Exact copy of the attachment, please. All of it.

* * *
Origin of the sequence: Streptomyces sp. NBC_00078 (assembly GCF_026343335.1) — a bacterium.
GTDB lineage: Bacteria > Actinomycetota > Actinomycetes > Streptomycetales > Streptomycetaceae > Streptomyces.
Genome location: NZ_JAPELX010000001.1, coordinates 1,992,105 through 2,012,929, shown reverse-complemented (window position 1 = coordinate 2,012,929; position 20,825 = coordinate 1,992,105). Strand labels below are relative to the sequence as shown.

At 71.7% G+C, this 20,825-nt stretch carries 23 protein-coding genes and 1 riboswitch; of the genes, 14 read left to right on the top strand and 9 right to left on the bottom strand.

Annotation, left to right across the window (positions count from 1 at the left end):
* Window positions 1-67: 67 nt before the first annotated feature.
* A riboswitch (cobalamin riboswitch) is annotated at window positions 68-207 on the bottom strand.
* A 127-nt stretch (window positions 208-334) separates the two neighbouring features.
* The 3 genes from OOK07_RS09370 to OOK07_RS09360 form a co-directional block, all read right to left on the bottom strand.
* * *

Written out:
Origin of the sequence: Streptomyces sp. NBC_00078 (assembly GCF_026343335.1) — a bacterium.
GTDB lineage: Bacteria > Actinomycetota > Actinomycetes > Streptomycetales > Streptomycetaceae > Streptomyces.
Genome location: NZ_JAPELX010000001.1, coordinates 1,992,105 through 2,012,929, shown reverse-complemented (window position 1 = coordinate 2,012,929; position 20,825 = coordinate 1,992,105). Strand labels below are relative to the sequence as shown.

At 71.7% G+C, this 20,825-nt stretch carries 23 protein-coding genes and 1 riboswitch; of the genes, 14 read left to right on the top strand and 9 right to left on the bottom strand.

Annotation, left to right across the window (positions count from 1 at the left end):
* Window positions 1-67: 67 nt before the first annotated feature.
* A riboswitch (cobalamin riboswitch) is annotated at window positions 68-207 on the bottom strand.
* A 127-nt stretch (window positions 208-334) separates the two neighbouring features.
* The 3 genes from OOK07_RS09370 to OOK07_RS09360 form a co-directional block, all read right to left on the bottom strand.